We are no less committed to VPET in higher education – to ensuring that our young people can choose from multiple pathways in gaining the education they need for the future they want. VPET is central to those options, not only because of its focus on technical education and practical training. Equally essential is VPET’s whole-person development, the IT expertise and innovation it delivers and the soft skills and international exposure it imparts. Last April, my Government set up a Task Force on Promotion of VPET. It has been considering how VPET can better respond to the diverse abilities and interests of our young people, as well as create closer ties with business to meet the manpower needs of Hong Kong through this century of boundless opportunity. Next month, the task force will conduct a public consultation on its preliminary recommendations. Roy is the chairman of the task force, so I look to you to provide me with your recommendations after the public consultation.

 

The grand opening of THEi’s new Chai Wan Campus takes us another vital step forward in the development of VPET in higher education and training. I had, just now, a quick tour around the campus, and was impressed by its many purpose-built facilities as well as the public space which will no doubt provide an innovative and sustainable learning environment for the students. I am grateful to all those who have contributed to the development of this dynamic campus. I wish THEi, its students and faculty the best of education and a flourishing future.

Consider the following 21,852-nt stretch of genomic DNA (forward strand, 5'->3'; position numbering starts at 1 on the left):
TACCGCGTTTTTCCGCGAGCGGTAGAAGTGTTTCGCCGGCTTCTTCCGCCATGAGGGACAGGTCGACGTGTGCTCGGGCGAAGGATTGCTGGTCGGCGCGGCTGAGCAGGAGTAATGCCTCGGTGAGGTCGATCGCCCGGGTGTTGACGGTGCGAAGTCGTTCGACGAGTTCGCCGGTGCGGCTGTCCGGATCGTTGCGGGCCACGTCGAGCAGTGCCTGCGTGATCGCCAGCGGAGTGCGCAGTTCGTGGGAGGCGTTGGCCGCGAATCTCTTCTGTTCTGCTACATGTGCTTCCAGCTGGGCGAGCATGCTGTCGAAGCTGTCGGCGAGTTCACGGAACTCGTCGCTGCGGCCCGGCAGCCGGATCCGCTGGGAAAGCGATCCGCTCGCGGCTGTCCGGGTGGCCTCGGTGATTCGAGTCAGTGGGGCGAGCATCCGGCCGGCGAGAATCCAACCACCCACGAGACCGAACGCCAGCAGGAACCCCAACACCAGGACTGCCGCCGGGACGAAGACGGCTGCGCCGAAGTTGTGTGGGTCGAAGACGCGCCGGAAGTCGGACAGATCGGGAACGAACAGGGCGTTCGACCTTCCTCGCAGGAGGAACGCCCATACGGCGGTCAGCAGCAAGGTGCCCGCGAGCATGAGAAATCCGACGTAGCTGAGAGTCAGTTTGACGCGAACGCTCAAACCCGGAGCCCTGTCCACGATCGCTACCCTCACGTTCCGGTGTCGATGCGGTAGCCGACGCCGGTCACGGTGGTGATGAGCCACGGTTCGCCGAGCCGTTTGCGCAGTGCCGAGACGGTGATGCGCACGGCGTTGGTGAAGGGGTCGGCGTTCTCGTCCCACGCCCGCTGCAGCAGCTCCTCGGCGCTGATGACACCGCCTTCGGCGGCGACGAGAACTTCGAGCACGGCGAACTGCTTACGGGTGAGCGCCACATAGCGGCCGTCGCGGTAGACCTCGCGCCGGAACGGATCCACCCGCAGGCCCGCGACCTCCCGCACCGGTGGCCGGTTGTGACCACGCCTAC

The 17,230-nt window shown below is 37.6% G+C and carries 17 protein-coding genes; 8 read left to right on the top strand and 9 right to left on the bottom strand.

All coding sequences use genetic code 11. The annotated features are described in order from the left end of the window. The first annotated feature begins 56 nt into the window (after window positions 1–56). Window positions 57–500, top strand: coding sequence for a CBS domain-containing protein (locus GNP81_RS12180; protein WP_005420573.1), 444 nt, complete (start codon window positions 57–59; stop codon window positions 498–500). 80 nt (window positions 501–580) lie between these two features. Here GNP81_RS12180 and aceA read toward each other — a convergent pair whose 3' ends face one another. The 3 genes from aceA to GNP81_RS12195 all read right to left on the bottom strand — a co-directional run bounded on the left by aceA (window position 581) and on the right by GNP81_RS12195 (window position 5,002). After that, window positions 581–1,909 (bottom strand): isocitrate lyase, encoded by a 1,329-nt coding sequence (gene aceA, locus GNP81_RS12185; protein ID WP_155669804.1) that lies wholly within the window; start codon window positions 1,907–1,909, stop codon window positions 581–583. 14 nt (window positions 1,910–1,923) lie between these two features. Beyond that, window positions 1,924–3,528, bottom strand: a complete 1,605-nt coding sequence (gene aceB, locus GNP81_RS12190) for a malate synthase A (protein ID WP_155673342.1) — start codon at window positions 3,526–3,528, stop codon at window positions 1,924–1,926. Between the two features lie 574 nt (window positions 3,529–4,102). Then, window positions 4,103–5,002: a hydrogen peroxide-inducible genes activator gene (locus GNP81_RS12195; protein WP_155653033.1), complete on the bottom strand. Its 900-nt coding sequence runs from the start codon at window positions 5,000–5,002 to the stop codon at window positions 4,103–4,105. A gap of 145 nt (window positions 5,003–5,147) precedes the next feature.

Chief Executive Carrie Lam gave these remarks at the Technological & Higher Education Institute of Hong Kong Chai Wan Campus opening ceremony on April 18.

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Tech dev’t encouraged: CE

Given our status as a leading international dispute resolution centre in Asia Pacific, I believe that Hong Kong is indeed the ideal location for this event, which brings together 500 professionals from various sectors to exchange ideas on the settlement of disputes.

 

The theme of today’s conference is New Era of Global Collaboration. It is a timely theme, for we need global collaboration more than ever to tackle the daunting challenges faced by the world. Uneven growth, diverging trade policies, financial instability and trade and investment disputes are rife worldwide. Indeed, the United Nations 2019 World Economic Situation & Prospects report notes that last year saw an upswing in trade tensions and a steep escalation in the number of disputes raised under the dispute settlement mechanism of the World Trade Organization. Beyond the more visible trade disputes, climate change and biodiversity challenges all call for global solutions.